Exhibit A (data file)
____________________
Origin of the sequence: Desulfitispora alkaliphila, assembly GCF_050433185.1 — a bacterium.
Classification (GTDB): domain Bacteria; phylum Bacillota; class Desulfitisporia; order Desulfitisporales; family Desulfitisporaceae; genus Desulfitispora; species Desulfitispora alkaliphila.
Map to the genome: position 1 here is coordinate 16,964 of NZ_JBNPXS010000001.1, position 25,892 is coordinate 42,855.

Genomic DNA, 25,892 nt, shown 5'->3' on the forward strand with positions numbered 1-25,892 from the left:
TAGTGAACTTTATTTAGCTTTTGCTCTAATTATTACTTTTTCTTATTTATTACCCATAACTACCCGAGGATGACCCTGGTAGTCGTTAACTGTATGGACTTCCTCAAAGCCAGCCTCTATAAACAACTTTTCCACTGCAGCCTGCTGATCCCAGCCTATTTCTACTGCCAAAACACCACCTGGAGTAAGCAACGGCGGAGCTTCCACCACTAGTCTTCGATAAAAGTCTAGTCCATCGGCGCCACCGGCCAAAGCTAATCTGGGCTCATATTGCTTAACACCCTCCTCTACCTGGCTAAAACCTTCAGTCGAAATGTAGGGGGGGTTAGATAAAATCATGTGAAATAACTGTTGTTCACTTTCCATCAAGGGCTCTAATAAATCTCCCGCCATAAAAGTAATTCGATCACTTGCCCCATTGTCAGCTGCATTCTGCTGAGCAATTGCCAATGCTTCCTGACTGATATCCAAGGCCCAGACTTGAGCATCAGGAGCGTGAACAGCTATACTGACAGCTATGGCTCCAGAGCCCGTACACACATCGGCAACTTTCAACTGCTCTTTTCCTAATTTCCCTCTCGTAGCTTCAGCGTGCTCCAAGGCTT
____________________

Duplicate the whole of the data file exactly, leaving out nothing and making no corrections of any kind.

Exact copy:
Origin of the sequence: Desulfitispora alkaliphila, assembly GCF_050433185.1 — a bacterium.
Classification (GTDB): domain Bacteria; phylum Bacillota; class Desulfitisporia; order Desulfitisporales; family Desulfitisporaceae; genus Desulfitispora; species Desulfitispora alkaliphila.
Map to the genome: position 1 here is coordinate 16,964 of NZ_JBNPXS010000001.1, position 25,892 is coordinate 42,855.

Genomic DNA, 25,892 nt, shown 5'->3' on the forward strand with positions numbered 1-25,892 from the left:
TAGTGAACTTTATTTAGCTTTTGCTCTAATTATTACTTTTTCTTATTTATTACCCATAACTACCCGAGGATGACCCTGGTAGTCGTTAACTGTATGGACTTCCTCAAAGCCAGCCTCTATAAACAACTTTTCCACTGCAGCCTGCTGATCCCAGCCTATTTCTACTGCCAAAACACCACCTGGAGTAAGCAACGGCGGAGCTTCCACCACTAGTCTTCGATAAAAGTCTAGTCCATCGGCGCCACCGGCCAAAGCTAATCTGGGCTCATATTGCTTAACACCCTCCTCTACCTGGCTAAAACCTTCAGTCGAAATGTAGGGGGGGTTAGATAAAATCATGTGAAATAACTGTTGTTCACTTTCCATCAAGGGCTCTAATAAATCTCCCGCCATAAAAGTAATTCGATCACTTGCCCCATTGTCAGCTGCATTCTGCTGAGCAATTGCCAATGCTTCCTGACTGATATCCAAGGCCCAGACTTGAGCATCAGGAGCGTGAACAGCTATACTGACAGCTATGGCTCCAGAGCCCGTACACACATCGGCAACTTTCAACTGCTCTTTTCCTAATTTCCCTCTCGTAGCTTCAGCGTGCTCCAAGGCTT